State of the Union: The Return of Big Bill
Can Barack Obama turn himself into Bill Clinton? Yes, he can, we learned from this week’s State of the Union address. Bold initiatives are out. Nothing is bigger than a grape tomato. Just as Bill made the State of the Union an occasion to make a compelling plea for school uniforms, so Barack is pleading for 100,000 more—not better–math and science teachers to replace the ones that are retiring over the next ten years. That’s 10,000 undistinguished replacement teachers annually. How is that going to get us caught up with the Chinese?
When it comes to addressing the a total public debt as large as the nation’s Gross Domestic Product, Obama promises a freeze that will save $400 billion over 10 years. The numbers sound impressive until you learn from Matt Miller’s blog entry that the “government will spend $45 trillion over that period, so we have a bold call to shave less than 1 percent from projected federal spending.”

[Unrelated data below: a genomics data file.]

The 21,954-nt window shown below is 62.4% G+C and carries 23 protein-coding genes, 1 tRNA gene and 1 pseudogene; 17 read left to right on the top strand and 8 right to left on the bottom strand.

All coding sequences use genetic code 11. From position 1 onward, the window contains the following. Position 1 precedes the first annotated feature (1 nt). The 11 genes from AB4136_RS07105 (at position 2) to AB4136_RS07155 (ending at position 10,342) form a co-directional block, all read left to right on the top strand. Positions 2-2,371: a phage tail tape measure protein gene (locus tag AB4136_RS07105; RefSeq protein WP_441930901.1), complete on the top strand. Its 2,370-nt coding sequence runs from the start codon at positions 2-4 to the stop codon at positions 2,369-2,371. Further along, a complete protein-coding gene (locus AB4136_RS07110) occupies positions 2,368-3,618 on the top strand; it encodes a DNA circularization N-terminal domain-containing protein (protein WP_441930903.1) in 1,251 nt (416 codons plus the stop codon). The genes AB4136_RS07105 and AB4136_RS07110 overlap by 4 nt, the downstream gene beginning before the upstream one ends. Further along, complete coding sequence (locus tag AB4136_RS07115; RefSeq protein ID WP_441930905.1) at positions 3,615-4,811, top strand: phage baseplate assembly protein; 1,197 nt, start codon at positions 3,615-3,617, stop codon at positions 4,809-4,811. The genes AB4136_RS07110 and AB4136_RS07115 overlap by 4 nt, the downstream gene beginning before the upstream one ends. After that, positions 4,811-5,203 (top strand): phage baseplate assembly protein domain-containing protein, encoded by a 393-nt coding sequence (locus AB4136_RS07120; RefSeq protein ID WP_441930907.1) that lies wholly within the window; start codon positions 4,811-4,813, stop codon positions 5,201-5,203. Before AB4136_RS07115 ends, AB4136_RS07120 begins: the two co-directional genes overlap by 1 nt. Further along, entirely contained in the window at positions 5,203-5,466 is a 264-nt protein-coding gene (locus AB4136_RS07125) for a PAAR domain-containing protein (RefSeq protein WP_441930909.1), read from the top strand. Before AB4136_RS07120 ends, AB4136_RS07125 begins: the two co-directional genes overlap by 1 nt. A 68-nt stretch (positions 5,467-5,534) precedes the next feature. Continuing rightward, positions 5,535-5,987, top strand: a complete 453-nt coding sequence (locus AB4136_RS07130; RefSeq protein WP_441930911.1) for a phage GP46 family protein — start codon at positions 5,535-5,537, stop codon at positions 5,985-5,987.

With public sector pension plans rocketing out of control, states and localities flirting with bankruptcy, Medicare, Medicaid, and social security burdens escalating out of reach, the president can only say, lamely, that he does not “agree with all the proposals” of the Fiscal Commission he appointed, leaving it to his audience to guess what items in their package he likes.
So we now know the President’s re-election strategy as we return to an era of divided government. Small-bore policies, defense of the status quo, kick the can down the road on all the big issues. It worked for Bill; no reason it couldn’t work again.
Except that two decades later the situation is a lot scarier, the problems more pressing, the need for action urgent, and the price of failure verging on the extreme. Big Billism, for all its political attractiveness, is not what the country needs.
-Paul E. Peterson
Sign Up To Receive Notification
when the latest issue of Education Next is posted
In the meantime check the site regularly for new articles, blog postings, and reader comments